Dylan Matthews summarizes the key points in the Senate’s bipartisan immigration reform proposal, touching on many of the major issues that have vexed reform advocates since the failed legislative effort in 2007.
“If you’re an undocumented immigrant who arrived in the United States before Dec. 31, 2011, haven’t committed a felony (or three misdemeanors), hold a job, and pay a $500 fine and back taxes, then you will immediately gain the status of ‘registered provisional,’ allowing an individual to legally stay in the United States without risk of deportation… the recognition-to-citizenship process takes a total of 13 years and requires $2,000 in fines from each adult affected… DREAMers — or those who entered illegally before age 16, graduated from high school, and have been in the United States for at least five years — would have a quicker path.”
“If, by the fifth year the bill is in effect, 90 percent of crossers aren’t being apprehended and 100 percent of the border isn’t being surveilled, the bill would establish a commission of four border-state governors and add another $2 billion in security funding… The bill would mandate employers use an improved version of E-Verify, an electronic system for determining the legal status of current and prospective employees, within five years.”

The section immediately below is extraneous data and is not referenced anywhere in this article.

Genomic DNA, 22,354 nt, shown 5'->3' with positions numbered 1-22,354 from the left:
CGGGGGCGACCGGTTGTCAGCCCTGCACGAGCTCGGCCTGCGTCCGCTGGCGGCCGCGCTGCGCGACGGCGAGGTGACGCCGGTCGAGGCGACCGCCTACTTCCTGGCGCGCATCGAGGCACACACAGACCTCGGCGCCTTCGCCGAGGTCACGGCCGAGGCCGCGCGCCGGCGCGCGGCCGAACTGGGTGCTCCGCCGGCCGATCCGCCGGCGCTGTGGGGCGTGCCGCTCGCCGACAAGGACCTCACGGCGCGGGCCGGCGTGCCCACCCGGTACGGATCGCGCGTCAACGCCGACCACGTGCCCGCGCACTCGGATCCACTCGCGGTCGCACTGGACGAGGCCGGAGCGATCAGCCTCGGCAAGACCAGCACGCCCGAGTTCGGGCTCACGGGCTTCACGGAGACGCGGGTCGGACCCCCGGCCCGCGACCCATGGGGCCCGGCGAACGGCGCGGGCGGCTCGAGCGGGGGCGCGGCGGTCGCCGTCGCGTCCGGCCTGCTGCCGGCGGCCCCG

“The number of H1-B visas, which are designed for high-skilled workers, would increase from 65,000 to at least 110,000, and up to 180,000 depending on employer demand… A new ‘W-visa’ program for low-skilled guest workers, capped at 20,000, would start in 2015. The cap would rise to 75,000 by 2019… the bill also caps the number of agricultural visas to 337,000 over three years. A new agricultural guest worker program would be launched as well… The bill allows an unlimited number of visas to go to parents, children and spouses of U.S. citizens and permanent legal residents.”
Talking Points Memo has the more in-depth bill summary released by the Senate’s “Gang of Eight.”